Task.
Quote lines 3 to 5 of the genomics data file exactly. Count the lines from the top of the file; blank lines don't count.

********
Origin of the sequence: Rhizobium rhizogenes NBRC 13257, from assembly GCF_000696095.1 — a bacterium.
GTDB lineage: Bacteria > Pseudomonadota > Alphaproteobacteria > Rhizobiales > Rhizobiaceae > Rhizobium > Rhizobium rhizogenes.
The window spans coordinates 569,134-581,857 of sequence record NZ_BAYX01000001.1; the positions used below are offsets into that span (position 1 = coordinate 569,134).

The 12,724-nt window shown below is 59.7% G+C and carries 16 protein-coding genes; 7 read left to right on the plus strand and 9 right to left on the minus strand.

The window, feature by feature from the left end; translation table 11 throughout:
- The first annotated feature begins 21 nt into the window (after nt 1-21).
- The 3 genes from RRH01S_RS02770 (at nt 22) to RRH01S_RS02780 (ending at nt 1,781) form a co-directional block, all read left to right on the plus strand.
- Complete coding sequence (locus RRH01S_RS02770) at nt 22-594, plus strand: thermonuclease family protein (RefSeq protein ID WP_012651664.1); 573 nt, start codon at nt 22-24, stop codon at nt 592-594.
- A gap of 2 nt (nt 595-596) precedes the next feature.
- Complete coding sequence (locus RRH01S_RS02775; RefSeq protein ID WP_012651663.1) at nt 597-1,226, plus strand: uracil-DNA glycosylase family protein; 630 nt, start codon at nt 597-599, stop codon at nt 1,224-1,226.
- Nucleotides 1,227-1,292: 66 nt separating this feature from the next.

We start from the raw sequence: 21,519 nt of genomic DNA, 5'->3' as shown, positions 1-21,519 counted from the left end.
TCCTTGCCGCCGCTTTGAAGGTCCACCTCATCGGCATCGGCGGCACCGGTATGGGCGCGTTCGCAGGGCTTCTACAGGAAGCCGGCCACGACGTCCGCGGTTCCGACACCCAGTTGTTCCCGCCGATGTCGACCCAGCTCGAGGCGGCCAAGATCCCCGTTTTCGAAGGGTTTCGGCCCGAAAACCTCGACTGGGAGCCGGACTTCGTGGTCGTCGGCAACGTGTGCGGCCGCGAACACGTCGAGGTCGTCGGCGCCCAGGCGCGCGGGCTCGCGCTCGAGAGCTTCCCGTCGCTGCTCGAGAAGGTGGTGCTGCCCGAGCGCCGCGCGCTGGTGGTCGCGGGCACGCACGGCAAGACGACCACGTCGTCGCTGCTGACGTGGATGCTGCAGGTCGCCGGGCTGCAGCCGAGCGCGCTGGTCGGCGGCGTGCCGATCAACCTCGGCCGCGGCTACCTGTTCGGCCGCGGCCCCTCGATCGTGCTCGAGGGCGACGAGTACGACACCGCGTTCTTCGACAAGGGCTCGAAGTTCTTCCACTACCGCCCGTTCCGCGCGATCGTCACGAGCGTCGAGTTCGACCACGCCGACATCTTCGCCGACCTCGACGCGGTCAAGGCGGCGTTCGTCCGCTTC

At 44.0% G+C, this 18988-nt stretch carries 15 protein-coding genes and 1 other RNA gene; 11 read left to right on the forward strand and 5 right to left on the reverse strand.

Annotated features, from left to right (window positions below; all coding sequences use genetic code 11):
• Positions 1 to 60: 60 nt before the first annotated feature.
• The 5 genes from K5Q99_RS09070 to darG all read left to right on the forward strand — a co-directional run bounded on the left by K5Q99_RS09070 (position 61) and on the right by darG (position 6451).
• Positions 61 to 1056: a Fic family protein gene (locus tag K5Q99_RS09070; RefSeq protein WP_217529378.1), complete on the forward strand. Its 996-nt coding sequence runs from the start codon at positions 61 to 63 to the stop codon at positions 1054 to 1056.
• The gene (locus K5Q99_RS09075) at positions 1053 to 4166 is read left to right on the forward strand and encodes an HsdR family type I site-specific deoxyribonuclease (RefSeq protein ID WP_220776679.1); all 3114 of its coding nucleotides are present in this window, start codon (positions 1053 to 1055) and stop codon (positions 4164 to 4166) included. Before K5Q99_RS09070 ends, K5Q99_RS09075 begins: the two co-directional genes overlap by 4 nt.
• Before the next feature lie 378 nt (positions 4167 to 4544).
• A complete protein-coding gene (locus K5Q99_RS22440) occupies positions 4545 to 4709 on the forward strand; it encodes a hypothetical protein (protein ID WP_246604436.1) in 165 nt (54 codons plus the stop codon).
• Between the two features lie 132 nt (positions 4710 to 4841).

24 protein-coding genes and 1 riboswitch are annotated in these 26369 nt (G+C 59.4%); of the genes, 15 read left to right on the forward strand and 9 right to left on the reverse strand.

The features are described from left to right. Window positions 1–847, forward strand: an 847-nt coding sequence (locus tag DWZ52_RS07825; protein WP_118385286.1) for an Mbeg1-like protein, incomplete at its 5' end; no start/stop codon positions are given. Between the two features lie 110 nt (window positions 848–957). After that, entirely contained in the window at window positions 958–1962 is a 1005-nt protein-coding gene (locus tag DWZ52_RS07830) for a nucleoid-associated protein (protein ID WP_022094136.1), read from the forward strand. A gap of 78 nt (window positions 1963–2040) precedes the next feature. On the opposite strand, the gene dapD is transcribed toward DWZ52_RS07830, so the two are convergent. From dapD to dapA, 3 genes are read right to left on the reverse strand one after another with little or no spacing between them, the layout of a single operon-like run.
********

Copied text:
The window spans coordinates 569,134-581,857 of sequence record NZ_BAYX01000001.1; the positions used below are offsets into that span (position 1 = coordinate 569,134).

The 12,724-nt window shown below is 59.7% G+C and carries 16 protein-coding genes; 7 read left to right on the plus strand and 9 right to left on the minus strand.

The window, feature by feature from the left end; translation table 11 throughout: